The most wonderful time of the year is fast approaching - self-assessment season.
Between Christmas present shopping and social commitments during the last months of the year, you might not feel you have the time or energy to spend filling out a tax return.
At the same time, it's better to finish it now so you don't have to rush it in the New Year.
Luckily, we can help take away this stress, by guiding you through the process or simply completing and filing the return on your behalf.
If you're new to self-assessment or not sure what you need to do, here's a reminder of the stages of the process and the main deadlines to remember.
Are you included?
The idea behind self-assessment is that it gives you, as a taxpayer, the responsibility of assessing your income and paying the right amount of tax to HMRC.
This means it's up to you to find out if you need to complete a self-assessment tax return.
You'll need to send a return if, in 2017/18, you had:
- income from self-employment amounting to more than £1,000
- more than £2,500 from renting out property
- more than £2,500 in other untaxed income, such as tips or commission
- income from savings or investments of £10,000 or more
- income from dividends from shares of £10,000 or more
- profits liable to capital gains tax.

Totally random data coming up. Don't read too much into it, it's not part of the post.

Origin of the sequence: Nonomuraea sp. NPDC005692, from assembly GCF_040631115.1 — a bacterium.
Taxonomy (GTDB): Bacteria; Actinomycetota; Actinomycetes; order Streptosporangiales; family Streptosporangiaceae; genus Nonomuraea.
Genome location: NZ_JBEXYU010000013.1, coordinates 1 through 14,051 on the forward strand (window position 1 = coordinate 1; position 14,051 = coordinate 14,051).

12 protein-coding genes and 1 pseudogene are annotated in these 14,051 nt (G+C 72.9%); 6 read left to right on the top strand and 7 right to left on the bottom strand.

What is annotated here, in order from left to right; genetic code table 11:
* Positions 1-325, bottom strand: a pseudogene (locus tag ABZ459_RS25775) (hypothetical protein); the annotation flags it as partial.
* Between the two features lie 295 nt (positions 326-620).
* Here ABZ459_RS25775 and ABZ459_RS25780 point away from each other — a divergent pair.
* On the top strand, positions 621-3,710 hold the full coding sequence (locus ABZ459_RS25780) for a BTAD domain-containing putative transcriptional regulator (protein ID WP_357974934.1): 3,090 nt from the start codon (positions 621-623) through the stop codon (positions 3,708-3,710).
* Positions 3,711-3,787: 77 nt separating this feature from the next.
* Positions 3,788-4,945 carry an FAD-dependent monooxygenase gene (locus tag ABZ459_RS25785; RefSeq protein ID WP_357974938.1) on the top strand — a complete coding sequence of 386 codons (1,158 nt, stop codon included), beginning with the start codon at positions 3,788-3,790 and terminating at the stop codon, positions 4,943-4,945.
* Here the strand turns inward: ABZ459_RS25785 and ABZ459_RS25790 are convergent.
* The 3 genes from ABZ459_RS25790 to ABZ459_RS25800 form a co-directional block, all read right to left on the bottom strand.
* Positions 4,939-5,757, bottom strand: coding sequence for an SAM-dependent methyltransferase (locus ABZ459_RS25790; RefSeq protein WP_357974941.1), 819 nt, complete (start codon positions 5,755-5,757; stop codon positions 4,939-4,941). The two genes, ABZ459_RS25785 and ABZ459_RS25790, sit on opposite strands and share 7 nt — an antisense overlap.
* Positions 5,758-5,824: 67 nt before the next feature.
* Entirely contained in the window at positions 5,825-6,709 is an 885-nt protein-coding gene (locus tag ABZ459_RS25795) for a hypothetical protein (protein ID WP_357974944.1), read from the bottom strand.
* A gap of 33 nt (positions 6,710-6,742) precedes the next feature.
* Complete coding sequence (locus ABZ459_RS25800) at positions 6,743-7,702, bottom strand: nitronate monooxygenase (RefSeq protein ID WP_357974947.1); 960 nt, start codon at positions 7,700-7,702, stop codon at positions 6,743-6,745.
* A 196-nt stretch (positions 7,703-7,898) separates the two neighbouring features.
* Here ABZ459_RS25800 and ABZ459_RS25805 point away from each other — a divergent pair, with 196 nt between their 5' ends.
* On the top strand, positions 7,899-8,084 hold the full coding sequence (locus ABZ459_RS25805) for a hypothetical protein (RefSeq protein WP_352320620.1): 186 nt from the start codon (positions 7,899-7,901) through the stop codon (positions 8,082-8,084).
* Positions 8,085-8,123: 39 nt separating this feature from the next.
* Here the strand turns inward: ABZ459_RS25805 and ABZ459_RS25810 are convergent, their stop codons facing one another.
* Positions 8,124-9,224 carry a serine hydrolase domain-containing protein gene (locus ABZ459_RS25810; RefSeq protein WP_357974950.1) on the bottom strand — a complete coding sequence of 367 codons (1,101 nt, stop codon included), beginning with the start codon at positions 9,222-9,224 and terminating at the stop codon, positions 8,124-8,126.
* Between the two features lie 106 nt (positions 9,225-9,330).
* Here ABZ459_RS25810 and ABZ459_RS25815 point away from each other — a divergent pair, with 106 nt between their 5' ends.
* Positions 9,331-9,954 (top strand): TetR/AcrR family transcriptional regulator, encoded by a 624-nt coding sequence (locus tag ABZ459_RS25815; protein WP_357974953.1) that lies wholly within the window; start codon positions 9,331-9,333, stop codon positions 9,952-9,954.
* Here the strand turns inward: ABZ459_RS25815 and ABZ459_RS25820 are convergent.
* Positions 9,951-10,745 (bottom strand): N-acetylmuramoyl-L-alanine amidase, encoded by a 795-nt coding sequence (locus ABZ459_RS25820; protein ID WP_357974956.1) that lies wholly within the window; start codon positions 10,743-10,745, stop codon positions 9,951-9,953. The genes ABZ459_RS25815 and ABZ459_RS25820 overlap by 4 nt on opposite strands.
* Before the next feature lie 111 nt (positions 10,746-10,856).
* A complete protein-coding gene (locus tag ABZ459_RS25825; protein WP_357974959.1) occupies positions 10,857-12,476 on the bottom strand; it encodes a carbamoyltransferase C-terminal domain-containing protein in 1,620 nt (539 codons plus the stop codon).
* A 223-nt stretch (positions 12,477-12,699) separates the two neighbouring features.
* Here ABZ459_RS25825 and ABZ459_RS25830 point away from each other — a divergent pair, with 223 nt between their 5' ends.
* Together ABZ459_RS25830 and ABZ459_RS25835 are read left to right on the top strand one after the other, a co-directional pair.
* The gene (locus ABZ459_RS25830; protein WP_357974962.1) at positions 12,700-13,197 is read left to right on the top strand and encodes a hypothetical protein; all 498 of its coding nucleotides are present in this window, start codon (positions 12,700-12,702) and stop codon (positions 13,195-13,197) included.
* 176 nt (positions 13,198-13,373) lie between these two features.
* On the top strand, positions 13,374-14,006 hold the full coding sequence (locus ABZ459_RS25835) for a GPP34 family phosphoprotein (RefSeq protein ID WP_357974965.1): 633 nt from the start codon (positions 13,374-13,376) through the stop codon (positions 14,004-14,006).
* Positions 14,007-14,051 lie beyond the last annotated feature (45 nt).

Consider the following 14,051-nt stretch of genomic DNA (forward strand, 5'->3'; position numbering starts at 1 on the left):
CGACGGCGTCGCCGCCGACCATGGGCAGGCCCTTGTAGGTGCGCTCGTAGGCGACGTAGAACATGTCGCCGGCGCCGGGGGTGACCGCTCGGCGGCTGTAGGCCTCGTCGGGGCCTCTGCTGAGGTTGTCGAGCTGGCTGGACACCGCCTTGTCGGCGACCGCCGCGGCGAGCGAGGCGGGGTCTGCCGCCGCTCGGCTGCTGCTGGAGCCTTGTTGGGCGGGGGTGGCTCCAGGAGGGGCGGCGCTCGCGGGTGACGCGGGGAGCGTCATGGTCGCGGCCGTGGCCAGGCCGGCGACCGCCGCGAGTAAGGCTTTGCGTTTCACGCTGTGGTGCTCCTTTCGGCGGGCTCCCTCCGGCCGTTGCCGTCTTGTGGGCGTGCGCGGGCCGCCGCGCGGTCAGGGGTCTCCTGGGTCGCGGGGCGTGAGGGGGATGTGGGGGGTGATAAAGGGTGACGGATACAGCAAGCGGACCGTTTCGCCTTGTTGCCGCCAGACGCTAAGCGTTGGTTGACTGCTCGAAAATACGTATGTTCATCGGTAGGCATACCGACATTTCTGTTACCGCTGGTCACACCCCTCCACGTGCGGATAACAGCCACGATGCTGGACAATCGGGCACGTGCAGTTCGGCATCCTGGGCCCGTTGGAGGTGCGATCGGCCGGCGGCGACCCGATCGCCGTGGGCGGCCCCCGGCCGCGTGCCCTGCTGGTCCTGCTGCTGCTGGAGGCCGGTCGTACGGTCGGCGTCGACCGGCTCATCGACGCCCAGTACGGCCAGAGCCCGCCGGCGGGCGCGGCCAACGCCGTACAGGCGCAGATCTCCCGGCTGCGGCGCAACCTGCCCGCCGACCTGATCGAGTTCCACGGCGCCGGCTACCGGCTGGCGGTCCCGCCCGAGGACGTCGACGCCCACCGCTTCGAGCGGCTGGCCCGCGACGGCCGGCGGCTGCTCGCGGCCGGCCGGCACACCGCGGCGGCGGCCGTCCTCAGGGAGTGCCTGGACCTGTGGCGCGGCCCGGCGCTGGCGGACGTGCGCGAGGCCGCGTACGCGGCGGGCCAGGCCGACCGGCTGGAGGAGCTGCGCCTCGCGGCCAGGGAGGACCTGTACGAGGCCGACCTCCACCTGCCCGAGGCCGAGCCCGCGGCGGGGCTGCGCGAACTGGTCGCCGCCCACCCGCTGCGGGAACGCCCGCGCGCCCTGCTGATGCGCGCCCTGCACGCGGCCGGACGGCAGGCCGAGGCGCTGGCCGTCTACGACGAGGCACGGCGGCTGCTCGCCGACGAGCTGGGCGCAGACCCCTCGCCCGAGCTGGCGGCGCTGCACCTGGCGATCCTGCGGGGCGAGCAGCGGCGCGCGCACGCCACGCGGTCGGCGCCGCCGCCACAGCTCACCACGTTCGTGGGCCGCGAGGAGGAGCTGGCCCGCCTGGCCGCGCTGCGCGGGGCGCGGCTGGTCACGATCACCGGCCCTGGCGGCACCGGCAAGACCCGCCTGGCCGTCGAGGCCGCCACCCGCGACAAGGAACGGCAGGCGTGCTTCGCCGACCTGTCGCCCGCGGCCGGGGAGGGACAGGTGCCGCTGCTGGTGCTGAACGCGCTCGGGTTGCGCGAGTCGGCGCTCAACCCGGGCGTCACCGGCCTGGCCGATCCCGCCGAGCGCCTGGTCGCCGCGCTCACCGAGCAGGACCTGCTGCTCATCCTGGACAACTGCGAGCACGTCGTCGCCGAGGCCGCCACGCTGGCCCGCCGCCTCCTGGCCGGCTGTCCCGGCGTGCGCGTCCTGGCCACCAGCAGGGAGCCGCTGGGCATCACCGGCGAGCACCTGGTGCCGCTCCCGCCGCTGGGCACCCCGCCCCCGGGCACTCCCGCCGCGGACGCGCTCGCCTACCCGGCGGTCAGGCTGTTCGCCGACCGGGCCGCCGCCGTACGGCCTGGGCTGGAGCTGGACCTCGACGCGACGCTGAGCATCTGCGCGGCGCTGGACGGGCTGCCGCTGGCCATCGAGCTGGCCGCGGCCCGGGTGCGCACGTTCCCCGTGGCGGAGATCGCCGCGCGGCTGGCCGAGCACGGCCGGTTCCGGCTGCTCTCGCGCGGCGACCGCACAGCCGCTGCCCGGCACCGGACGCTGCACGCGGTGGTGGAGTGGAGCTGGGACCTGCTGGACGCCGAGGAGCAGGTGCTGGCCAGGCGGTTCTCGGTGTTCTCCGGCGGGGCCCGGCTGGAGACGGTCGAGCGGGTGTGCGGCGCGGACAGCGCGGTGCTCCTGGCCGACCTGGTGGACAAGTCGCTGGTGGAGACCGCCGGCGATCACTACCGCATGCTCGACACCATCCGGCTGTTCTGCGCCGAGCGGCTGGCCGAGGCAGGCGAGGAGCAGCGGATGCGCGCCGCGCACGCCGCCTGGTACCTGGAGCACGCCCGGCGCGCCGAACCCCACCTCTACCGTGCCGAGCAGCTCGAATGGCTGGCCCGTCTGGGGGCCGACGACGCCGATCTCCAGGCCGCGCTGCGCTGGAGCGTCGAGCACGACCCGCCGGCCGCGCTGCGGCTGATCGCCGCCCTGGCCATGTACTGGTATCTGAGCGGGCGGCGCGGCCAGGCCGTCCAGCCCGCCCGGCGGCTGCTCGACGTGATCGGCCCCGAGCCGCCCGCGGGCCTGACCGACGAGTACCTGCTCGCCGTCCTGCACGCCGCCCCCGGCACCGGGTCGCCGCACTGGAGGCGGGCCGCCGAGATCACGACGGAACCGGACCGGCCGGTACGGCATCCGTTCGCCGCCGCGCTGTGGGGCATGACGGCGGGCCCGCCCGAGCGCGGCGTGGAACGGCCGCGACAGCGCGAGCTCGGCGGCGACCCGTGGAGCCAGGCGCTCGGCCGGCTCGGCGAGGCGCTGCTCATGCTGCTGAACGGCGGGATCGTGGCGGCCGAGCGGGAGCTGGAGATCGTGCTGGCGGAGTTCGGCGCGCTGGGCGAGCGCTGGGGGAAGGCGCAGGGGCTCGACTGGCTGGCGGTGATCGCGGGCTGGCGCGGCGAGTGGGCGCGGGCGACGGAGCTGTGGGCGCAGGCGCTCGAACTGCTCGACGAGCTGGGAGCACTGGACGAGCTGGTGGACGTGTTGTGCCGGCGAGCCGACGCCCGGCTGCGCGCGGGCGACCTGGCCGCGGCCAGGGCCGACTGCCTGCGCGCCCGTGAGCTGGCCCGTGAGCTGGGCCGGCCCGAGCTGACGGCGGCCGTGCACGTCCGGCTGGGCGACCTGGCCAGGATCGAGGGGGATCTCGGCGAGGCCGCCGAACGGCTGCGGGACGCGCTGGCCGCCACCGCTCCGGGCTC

You'll also need to complete a return if you:
- were a company director
- claimed child benefit, and you or your partner's income was over £50,000.
You can find a full list of circumstances in which you'll need to file a return on the Government's website, or you can talk to us if you're not sure.
There are a few different dates to keep in mind, which could depend on whether you're filing online or on paper.
For returns relating to the 2017/18 tax year, the deadlines are:
5 October 2018 to register for self-assessment. If you've missed this deadline or any others in the process, it's best to speak to HMRC as soon as possible.
31 October 2018 to file paper returns.
31 January 2019 to file online returns, and to pay the tax you owe.
Your tax bill will include any tax you owe for the 2017/18 tax year, as well as your first payment on account towards the 2018/19 tax year.
Completing your return
Before you begin, take some time to get all your paperwork together.
This includes all records of income and expenses, so if you're self-employed you'll need your invoices, bank statements and receipts, as well as any VAT or PAYE information.
In the event that HMRC decides to check your tax return, you may need to show them these records, so make sure you keep them even after you've sent your return.
You'll also need your unique taxpayer reference (UTR) to hand, which HMRC will have sent to you when you registered for self-assessment.
Using this information, you'll be able to use the HMRC self-assessment online service to complete and submit your return.
Penalties for late filing
HMRC statistics show that around 745,588 returns were filed late for the 2016/17 tax year. Start well in advance to make sure you don't end up facing a fine for late filing this year.
There's an initial £100 penalty if your return is up to three months late, but this will increase the longer you leave it. You could also face additional penalties if you pay your tax bill late.
Contact us for help with self-assessment.